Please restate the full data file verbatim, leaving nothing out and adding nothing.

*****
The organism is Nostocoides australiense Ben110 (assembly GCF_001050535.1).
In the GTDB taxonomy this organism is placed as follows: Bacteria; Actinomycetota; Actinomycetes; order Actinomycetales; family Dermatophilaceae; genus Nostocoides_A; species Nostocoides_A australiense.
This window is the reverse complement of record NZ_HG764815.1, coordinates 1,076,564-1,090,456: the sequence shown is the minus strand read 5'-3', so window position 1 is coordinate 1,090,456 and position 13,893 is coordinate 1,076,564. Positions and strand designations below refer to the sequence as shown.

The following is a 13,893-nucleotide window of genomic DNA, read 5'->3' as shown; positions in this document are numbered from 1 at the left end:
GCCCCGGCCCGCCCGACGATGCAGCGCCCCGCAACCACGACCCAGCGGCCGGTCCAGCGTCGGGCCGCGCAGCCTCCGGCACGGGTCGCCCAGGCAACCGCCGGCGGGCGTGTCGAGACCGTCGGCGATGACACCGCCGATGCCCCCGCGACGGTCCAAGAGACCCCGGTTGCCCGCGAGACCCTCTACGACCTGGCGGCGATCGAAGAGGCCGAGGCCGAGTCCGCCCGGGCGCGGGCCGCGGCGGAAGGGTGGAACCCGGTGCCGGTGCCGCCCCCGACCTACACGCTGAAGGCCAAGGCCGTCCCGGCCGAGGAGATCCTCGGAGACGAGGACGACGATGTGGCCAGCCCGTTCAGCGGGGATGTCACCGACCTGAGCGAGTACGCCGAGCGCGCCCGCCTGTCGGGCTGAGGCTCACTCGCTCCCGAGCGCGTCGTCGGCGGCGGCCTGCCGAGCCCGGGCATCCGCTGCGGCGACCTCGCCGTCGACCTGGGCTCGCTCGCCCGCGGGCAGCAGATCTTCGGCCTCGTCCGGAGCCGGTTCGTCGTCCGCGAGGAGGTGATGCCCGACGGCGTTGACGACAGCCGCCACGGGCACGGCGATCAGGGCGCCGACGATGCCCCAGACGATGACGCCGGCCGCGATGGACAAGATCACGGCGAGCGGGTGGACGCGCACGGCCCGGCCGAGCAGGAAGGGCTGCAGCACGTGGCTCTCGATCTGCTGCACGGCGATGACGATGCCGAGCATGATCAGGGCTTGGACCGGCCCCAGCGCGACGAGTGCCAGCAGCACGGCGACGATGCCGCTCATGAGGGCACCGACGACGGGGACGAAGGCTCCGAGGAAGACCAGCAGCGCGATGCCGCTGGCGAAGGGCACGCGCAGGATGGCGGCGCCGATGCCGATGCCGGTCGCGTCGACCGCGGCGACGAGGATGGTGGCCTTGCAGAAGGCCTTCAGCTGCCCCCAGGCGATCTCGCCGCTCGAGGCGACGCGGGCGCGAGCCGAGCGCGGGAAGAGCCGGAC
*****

The organism is Nostocoides australiense Ben110 (assembly GCF_001050535.1).
In the GTDB taxonomy this organism is placed as follows: Bacteria; Actinomycetota; Actinomycetes; order Actinomycetales; family Dermatophilaceae; genus Nostocoides_A; species Nostocoides_A australiense.
This window is the reverse complement of record NZ_HG764815.1, coordinates 1,076,564-1,090,456: the sequence shown is the minus strand read 5'-3', so window position 1 is coordinate 1,090,456 and position 13,893 is coordinate 1,076,564. Positions and strand designations below refer to the sequence as shown.

The following is a 13,893-nucleotide window of genomic DNA, read 5'->3' as shown; positions in this document are numbered from 1 at the left end:
GCCCCGGCCCGCCCGACGATGCAGCGCCCCGCAACCACGACCCAGCGGCCGGTCCAGCGTCGGGCCGCGCAGCCTCCGGCACGGGTCGCCCAGGCAACCGCCGGCGGGCGTGTCGAGACCGTCGGCGATGACACCGCCGATGCCCCCGCGACGGTCCAAGAGACCCCGGTTGCCCGCGAGACCCTCTACGACCTGGCGGCGATCGAAGAGGCCGAGGCCGAGTCCGCCCGGGCGCGGGCCGCGGCGGAAGGGTGGAACCCGGTGCCGGTGCCGCCCCCGACCTACACGCTGAAGGCCAAGGCCGTCCCGGCCGAGGAGATCCTCGGAGACGAGGACGACGATGTGGCCAGCCCGTTCAGCGGGGATGTCACCGACCTGAGCGAGTACGCCGAGCGCGCCCGCCTGTCGGGCTGAGGCTCACTCGCTCCCGAGCGCGTCGTCGGCGGCGGCCTGCCGAGCCCGGGCATCCGCTGCGGCGACCTCGCCGTCGACCTGGGCTCGCTCGCCCGCGGGCAGCAGATCTTCGGCCTCGTCCGGAGCCGGTTCGTCGTCCGCGAGGAGGTGATGCCCGACGGCGTTGACGACAGCCGCCACGGGCACGGCGATCAGGGCGCCGACGATGCCCCAGACGATGACGCCGGCCGCGATGGACAAGATCACGGCGAGCGGGTGGACGCGCACGGCCCGGCCGAGCAGGAAGGGCTGCAGCACGTGGCTCTCGATCTGCTGCACGGCGATGACGATGCCGAGCATGATCAGGGCTTGGACCGGCCCCAGCGCGACGAGTGCCAGCAGCACGGCGACGATGCCGCTCATGAGGGCACCGACGACGGGGACGAAGGCTCCGAGGAAGACCAGCAGCGCGATGCCGCTGGCGAAGGGCACGCGCAGGATGGCGGCGCCGATGCCGATGCCGGTCGCGTCGACCGCGGCGACGAGGATGGTGGCCTTGCAGAAGGCCTTCAGCTGCCCCCAGGCGATCTCGCCGCTCGAGGCGACGCGGGCGCGAGCCGAGCGCGGGAAGAGCCGGAC